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Homework Help: Please confirm Hydrogen atom question

  1. Jun 23, 2010 #1
    1. The problem statement, all variables and given/known data

    Diagram not to scale:
    . . . . . . . . . . . . . . . . . . . . . . . . . . . . . . . . . . Energy (J)

    n = 3 ----------------------------------------… - 0.24x10^-16
    n = 2 ----------------------------------------… - 0.54x10^-18
    n = 1 ----------------------------------------… - 2.18x10^-18

    In which level is the electron to be found in a normal hydrogen atom? (need help with this question)

    If the electron is promoted to the second excited state, (n=3), calculate the wavelengths of the photons which may be emitted?

    (Planck's constant, h - 6.6x10^-34 Js c = 3.0x10^8 ms^-1)

    Any help is greatly appreciated


    2. Relevant equations

    ΔE = hf

    λ = c/v

    h = 6.6x10^-34

    c = 3.0x10^8


    3. The attempt at a solution

    n = 2 = - 0.54x10^-18
    n = 3 = - 0.24x10^-16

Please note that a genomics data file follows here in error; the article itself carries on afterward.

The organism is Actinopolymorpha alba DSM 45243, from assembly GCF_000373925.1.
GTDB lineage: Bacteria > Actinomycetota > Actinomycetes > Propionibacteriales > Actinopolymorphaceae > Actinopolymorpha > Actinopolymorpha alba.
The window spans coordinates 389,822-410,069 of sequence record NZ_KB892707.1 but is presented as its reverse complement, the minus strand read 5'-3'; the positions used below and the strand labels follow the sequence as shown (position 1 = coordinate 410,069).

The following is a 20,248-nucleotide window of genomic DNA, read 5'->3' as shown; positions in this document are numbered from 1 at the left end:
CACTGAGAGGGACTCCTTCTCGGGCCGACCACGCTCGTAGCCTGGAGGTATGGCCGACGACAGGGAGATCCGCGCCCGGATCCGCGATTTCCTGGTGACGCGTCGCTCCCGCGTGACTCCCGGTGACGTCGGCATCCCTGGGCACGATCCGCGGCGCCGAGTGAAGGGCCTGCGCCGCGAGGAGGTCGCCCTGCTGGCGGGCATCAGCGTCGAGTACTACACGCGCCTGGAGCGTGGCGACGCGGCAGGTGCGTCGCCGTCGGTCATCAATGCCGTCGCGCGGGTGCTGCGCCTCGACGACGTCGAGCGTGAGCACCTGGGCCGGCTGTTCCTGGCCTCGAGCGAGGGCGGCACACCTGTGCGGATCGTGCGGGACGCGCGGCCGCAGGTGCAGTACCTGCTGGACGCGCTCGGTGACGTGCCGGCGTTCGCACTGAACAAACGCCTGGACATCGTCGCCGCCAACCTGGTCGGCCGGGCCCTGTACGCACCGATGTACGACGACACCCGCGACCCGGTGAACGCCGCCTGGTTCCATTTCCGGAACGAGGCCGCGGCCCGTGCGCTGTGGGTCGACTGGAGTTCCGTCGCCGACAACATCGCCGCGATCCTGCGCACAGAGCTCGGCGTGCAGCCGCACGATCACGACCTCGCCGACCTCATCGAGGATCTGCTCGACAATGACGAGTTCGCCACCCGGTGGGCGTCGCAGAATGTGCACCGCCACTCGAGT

ΔE = - 2.54x10^-17

    ΔE = hf = - 2.54x10^-17 = 6.6x10^-34f

    f = - 2.54x10^-17/6.6x10^-34 = -3.71x10^16 Hz

    λ = c/v

    λ = 3.0x10^8/- 3.71x10^16

    λ = - 8.09x10^-9

    See I know it's wrong as I end up with a negative value

    Could you please point me in the right direction and explain the steps that are wrong please
     
  2. jcsd
  3. Jun 23, 2010 #2

    kuruman

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    First the negative sign. Photon energies are always positive. The negative sign applies to the energy change of the emitting atom. If ΔE is positive/negative the atom gains/loses the energy that is carried by the absorbed/emitted photon.

    The energies that you calculated for the first three level do not look correct. If you think they are, please show exactly how you got them.

    Finally, to answer this question you need to consider all the possibilities of photon emission from the second excited state; they are more than one.
     
  4. Jun 23, 2010 #3
    Hi, thanks for the reply, the energies calculated for the first 3 energies are on the sheet given to me by the lecturer so not calculated by myself.

    I assume they are not real world examples
     
  5. Jun 23, 2010 #4

    kuruman

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    OK then. How many possibilities of emitted photons exist?
     
  6. Jun 24, 2010 #5
    You can safely assume than the electron is in the ground state in a normal H atom.

    For your next question, figure out in how many ways an electron in n = 3 can decay to a lower energy state.
     
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